} else {
                    EntitiesToPossiblyUpdate = EntitiesToSave.Where(ent => EqualityComparer<TKeyType>.Default.Equals(ent.GetPropertyValue<TKeyType>(KeyFieldName), default(TKeyType)) == false).ToList();
                    EntitiesToInsert = EntitiesToSave.Where(ent => EqualityComparer<TKeyType>.Default.Equals(ent.GetPropertyValue<TKeyType>(KeyFieldName), default(TKeyType)) == true).ToList();
                }

                if (EntitiesToPossiblyUpdate.Count > 0) {
                    EntitiesToInsert.AddRange(ResolveUpdatesReturnInserts<TEntityType, TKeyType>(EntitiesToPossiblyUpdate, KeyFieldName));

                    HandledEntities.AddRange(EntitiesToPossiblyUpdate.Where(ent => EntitiesToInsert.Select(eti => eti.GetPropertyValue<TKeyType>(KeyFieldName)).Contains(ent.GetPropertyValue<TKeyType>(KeyFieldName)) == false));
                }

                if (EntitiesToInsert.Count > 0) {
                    ContextForUpdate.GetTable(typeof(TEntityType)).InsertAllOnSubmit(EntitiesToInsert);

                    HandledEntities.AddRange(EntitiesToInsert);
                }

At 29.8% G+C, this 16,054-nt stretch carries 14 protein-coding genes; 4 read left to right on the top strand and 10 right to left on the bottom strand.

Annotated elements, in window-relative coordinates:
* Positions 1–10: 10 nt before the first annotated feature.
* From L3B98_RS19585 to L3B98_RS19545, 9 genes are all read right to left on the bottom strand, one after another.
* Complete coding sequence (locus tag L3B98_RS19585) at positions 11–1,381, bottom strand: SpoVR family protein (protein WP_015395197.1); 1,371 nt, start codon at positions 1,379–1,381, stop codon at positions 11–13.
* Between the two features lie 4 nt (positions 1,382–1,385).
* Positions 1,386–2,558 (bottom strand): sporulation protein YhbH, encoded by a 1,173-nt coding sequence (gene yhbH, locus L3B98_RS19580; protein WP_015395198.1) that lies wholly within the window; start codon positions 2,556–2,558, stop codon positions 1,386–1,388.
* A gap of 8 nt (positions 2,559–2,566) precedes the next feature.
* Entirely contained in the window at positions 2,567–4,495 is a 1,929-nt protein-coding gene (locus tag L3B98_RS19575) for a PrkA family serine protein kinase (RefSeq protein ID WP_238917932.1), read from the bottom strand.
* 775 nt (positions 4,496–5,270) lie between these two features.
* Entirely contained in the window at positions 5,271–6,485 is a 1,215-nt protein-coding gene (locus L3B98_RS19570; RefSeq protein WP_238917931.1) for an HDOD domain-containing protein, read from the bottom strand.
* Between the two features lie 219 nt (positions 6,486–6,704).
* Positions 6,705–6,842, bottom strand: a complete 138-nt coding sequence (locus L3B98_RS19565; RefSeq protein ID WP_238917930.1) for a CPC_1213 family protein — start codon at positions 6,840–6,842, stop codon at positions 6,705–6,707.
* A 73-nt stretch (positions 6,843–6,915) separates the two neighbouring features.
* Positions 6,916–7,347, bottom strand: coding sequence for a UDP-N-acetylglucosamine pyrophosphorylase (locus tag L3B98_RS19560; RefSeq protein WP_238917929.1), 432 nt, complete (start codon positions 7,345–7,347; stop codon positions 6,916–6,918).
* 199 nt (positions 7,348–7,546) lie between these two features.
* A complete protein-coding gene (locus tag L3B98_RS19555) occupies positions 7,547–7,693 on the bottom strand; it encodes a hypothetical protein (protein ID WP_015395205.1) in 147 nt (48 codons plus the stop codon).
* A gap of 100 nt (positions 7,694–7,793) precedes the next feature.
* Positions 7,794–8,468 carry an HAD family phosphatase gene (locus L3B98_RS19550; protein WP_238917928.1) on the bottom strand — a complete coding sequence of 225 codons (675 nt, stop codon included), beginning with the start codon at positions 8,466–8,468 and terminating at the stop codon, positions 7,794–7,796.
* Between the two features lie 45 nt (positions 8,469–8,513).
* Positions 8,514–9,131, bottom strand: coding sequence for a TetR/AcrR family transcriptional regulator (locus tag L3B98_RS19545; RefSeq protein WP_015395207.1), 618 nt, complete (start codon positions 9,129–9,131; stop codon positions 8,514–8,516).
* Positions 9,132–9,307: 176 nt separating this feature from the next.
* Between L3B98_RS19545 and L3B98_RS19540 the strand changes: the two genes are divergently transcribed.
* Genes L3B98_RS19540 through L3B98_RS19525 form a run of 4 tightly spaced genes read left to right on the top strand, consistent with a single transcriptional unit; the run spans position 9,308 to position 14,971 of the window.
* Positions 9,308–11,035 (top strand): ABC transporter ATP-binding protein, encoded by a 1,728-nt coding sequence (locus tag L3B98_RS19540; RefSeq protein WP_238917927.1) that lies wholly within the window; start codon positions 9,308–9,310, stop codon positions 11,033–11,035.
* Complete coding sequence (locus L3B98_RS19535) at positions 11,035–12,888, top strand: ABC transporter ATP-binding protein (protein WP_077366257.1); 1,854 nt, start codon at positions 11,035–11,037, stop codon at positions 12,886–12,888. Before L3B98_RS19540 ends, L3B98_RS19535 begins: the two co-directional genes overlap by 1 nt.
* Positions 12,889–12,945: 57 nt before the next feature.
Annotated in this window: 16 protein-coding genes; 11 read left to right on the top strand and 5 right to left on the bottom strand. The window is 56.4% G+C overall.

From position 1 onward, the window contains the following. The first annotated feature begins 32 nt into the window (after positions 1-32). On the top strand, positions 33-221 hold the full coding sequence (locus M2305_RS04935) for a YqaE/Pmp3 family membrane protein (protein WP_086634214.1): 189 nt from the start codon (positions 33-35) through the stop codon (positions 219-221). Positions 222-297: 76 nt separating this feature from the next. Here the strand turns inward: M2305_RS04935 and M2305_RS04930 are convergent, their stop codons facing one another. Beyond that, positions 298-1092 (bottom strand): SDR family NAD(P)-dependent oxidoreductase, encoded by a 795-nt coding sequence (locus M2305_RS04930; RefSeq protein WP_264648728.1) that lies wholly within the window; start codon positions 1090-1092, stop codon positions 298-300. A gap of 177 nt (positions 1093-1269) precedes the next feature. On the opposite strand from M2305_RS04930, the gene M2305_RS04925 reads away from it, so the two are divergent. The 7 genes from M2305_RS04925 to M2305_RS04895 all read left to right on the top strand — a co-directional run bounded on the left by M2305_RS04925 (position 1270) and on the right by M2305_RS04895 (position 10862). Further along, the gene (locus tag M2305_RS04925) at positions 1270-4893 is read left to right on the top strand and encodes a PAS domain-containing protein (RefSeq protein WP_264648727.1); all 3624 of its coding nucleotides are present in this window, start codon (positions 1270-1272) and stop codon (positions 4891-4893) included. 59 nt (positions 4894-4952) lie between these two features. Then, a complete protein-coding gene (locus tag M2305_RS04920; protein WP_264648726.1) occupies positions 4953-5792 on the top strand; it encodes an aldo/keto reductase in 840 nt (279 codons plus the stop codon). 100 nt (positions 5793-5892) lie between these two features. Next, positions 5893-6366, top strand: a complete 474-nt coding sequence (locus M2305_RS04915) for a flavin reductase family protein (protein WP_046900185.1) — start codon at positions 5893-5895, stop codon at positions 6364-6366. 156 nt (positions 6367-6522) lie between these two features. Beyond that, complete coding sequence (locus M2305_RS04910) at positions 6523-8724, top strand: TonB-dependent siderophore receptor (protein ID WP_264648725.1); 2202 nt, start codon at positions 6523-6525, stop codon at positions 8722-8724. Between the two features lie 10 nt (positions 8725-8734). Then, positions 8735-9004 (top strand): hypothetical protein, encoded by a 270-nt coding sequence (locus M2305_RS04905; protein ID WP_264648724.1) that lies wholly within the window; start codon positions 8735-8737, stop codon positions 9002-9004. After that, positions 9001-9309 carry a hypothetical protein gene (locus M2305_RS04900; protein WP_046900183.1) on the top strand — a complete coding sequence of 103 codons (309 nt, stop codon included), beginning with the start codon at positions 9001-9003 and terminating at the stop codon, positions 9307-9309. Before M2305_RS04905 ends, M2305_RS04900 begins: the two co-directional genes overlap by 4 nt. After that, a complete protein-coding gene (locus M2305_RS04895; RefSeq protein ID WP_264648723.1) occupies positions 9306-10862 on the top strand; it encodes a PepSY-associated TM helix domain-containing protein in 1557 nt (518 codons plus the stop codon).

ContextForUpdate.SubmitChanges();
                ContextForUpdate = null;

                return HandledEntities;
            } else {
                return EntitiesToSave;
            }
        }

        private List<TEntityType> ResolveUpdatesReturnInserts<TEntityType, TKeyType>(List<TEntityType> PossibleUpdates, string KeyFieldName)
        {
            QDataDataContext ContextForOrginalEntities;

            List<TKeyType> EntityToSavePrimaryKeys;
            List<TEntityType> EntitiesToInsert = new List<TEntityType>();
            List<TEntityType> OriginalEntities;

            TEntityType NewEntityToUpdate;
            TEntityType OriginalEntity;

            string TableName;

            ContextForOrginalEntities = Base.CreateDataContext();

            TableName = ContextForOrginalEntities.Mapping.GetTable(typeof(TEntityType)).TableName;
            EntityToSavePrimaryKeys = (from ent in PossibleUpdates select ent.GetPropertyValue<TKeyType>(KeyFieldName)).ToList();